Shopping is a favorite activity for most of us. The excitement of buying a new product and putting it to use for the very first time is indescribable. It’s even more fun for DIY enthusiasts if there is assembly involved.
However, there are times when we are disappointed in the product. It may be because it does not work as intended, is damaged in transit, or is DOA (Dead On Arrival). It’s a minor annoyance, because either we have to initiate the warranty claim and file a replacement or ask for a refund.
But what happens when you suffer a personal injury because of a defect in the product itself?
Defects in products?
That’s right! Imagine you bought a power saw from somewhere. A complex product like that has a lot of different parts working in tandem. There’s a motor, there are wires, circuits, gears, and even razor-sharp blades which rotate on a metal harness. With so many parts working together, it is imperative to have the product free of any defects whatsoever, as far as consumer safety is concerned.
And there are three distinct kinds of defects which are considered when lawsuits and claims are presented in courts.
The first is the defect in design. Taking the example of the power saw before, if the motor is housed in an airtight casing, it may overhead and cause a fire hazard. If the handles to hold the power saw are placed near the blades, the consumer’s hands might get shredded!
The second defect is of the manufacturing kind. Again, taking the example of the power saw, if the harness which holds the pulleys is made of a flimsy material, the circulating blades might come off when it breaks. A ‘bloody’ experience is what the consumer might face when it comes to that.
This is even worse when more complex products come into the picture. What if the accelerator or brake pedals of a car are prone to getting stuck, right out of the factory? It has the potential to cause horrible accidents.
The third defect is where instruction manuals and warnings are not sufficient or are not provided at all. Now, it is common sense for someone to order a power saw and keep it away from kids because it has sharp objects. But it does not mean that the company which produces the power saw to not provide warnings for sharp objects and electrical hazards. Besides, the object might have special storage needs which helps keep it away from unsuspecting people who do not know what a power saw is and what it can do, in terms of bodily harm.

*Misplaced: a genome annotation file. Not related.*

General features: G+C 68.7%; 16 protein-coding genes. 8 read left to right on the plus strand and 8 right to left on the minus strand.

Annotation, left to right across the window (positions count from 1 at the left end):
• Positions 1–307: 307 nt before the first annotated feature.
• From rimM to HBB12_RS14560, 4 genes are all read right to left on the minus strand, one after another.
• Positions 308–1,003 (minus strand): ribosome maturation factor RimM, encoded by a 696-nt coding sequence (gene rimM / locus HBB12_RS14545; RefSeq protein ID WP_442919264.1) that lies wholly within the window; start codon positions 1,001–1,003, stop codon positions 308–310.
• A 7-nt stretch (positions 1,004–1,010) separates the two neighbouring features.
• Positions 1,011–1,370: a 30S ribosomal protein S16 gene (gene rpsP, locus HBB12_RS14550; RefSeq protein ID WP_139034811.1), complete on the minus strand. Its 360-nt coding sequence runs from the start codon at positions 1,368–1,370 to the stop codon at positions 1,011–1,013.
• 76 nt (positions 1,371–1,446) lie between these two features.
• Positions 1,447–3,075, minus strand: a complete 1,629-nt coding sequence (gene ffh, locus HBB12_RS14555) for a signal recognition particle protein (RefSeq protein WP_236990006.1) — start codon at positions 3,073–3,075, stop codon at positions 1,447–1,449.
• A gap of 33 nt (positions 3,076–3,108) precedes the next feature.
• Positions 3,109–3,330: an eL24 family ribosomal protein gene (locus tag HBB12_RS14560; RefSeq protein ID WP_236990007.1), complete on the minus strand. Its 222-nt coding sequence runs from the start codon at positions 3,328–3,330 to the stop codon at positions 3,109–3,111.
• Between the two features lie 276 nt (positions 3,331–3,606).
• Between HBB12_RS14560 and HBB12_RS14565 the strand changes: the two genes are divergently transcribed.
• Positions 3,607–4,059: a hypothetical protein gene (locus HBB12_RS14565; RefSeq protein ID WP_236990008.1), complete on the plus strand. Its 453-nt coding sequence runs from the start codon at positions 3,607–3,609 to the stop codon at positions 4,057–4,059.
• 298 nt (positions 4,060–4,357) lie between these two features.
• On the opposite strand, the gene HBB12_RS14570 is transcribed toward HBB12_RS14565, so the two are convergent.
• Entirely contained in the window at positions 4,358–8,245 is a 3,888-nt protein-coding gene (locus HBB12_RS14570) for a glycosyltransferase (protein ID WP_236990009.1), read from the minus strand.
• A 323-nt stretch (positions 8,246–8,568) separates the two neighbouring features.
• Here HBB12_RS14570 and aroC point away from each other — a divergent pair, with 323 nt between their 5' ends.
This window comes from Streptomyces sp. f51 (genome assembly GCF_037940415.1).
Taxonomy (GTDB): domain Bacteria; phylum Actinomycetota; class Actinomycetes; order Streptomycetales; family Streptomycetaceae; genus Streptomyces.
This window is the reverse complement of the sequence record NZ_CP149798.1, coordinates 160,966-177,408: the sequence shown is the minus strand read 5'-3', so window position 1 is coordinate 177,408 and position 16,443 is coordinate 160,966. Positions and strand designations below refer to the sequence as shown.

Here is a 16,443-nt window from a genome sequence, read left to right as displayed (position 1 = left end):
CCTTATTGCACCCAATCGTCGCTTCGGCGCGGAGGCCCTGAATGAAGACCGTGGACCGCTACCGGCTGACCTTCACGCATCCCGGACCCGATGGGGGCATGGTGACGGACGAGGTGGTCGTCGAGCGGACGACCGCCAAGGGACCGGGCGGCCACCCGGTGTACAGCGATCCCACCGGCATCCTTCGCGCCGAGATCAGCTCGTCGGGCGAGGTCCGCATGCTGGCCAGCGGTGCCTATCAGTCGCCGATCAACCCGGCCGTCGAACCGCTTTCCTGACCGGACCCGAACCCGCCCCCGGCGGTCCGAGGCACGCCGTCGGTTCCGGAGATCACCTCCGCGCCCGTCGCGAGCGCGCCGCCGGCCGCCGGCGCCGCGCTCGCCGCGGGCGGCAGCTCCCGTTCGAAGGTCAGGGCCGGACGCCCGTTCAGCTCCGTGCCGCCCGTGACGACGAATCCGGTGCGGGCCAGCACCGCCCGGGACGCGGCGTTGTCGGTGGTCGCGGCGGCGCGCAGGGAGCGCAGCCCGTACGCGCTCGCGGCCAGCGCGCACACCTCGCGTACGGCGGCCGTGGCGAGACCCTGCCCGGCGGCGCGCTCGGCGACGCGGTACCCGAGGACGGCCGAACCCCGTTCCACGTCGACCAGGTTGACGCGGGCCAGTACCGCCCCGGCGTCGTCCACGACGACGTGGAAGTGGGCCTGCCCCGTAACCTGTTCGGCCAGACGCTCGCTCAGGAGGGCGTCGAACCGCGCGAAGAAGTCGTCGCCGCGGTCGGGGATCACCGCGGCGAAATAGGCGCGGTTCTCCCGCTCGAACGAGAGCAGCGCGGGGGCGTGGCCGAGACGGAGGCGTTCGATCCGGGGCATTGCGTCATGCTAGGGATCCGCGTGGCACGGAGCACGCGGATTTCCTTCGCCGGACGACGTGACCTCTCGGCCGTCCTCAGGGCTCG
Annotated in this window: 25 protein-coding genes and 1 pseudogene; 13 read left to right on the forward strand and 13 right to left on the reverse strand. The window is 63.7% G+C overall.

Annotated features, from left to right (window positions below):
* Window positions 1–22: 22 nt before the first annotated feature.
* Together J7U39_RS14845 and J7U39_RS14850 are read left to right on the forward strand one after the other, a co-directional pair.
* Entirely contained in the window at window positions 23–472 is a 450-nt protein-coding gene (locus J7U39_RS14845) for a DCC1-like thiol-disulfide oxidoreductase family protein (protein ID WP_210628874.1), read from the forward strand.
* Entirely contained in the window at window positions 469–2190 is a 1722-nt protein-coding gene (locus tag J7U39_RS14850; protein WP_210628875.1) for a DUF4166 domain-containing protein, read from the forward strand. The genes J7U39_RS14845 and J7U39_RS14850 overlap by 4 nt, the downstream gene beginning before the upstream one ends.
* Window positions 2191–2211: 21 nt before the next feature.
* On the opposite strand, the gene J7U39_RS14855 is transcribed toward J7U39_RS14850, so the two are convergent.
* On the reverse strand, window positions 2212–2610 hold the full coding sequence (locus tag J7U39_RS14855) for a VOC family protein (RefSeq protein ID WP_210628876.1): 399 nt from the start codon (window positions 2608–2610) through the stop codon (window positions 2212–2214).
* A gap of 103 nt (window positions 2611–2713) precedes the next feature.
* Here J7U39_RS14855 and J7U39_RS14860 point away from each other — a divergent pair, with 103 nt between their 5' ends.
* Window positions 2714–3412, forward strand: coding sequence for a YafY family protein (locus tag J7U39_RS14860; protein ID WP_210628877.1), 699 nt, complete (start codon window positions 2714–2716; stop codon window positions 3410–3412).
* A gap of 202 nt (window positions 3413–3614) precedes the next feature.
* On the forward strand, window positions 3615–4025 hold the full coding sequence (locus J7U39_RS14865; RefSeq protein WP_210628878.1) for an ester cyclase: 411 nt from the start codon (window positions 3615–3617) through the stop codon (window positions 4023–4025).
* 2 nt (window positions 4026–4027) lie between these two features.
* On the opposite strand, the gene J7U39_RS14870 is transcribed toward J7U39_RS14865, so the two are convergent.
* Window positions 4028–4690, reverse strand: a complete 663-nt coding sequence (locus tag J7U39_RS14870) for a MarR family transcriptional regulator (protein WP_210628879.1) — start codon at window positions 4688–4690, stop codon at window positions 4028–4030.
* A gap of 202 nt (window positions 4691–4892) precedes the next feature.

My product has a defect.So what?
If you do not care about injuries, you should be just fine. If you are of the sensible kind and think about ten steps ahead in the future, you should be concerned. There are ways in which you can inform the company which manufactured the product you bought and bring it to the attention of the concerned authorities, consumer forums and courts.
But god forbid, if you have suffered an injury while handling the product because there is a defect in it of the kind mentioned above, then you can claim legal remedies and monetary compensation.
There are defective products law and statutes in place which can help you in such cases. You may seek assistance from a defective products attorney to make the process easier. They know the tangled web of law and are experts at navigation in these murky waters.
You need to prove that:
- Either there was negligence in part of the manufacturer or retailer, which resulted in the sordid situation responsible for the injury. In this case, the manufacturer or the retailer had a duty of safety owed to you, as the consumer. However, there was a breach in this duty and you can put up a claim against it for monetary award. This negligence can cover the design and lack of warning defects mentioned above.
- Or, you can claim against strict liability. This may happen when a manufacturing defect exists in the product, which needs to be proved as the cause for injury. In these cases, the negligence does not need to be proved.
Claiming monetary losses for defective products is the least you can do for yourself if you cannot be bothered to hold the manufacturer accountable in public.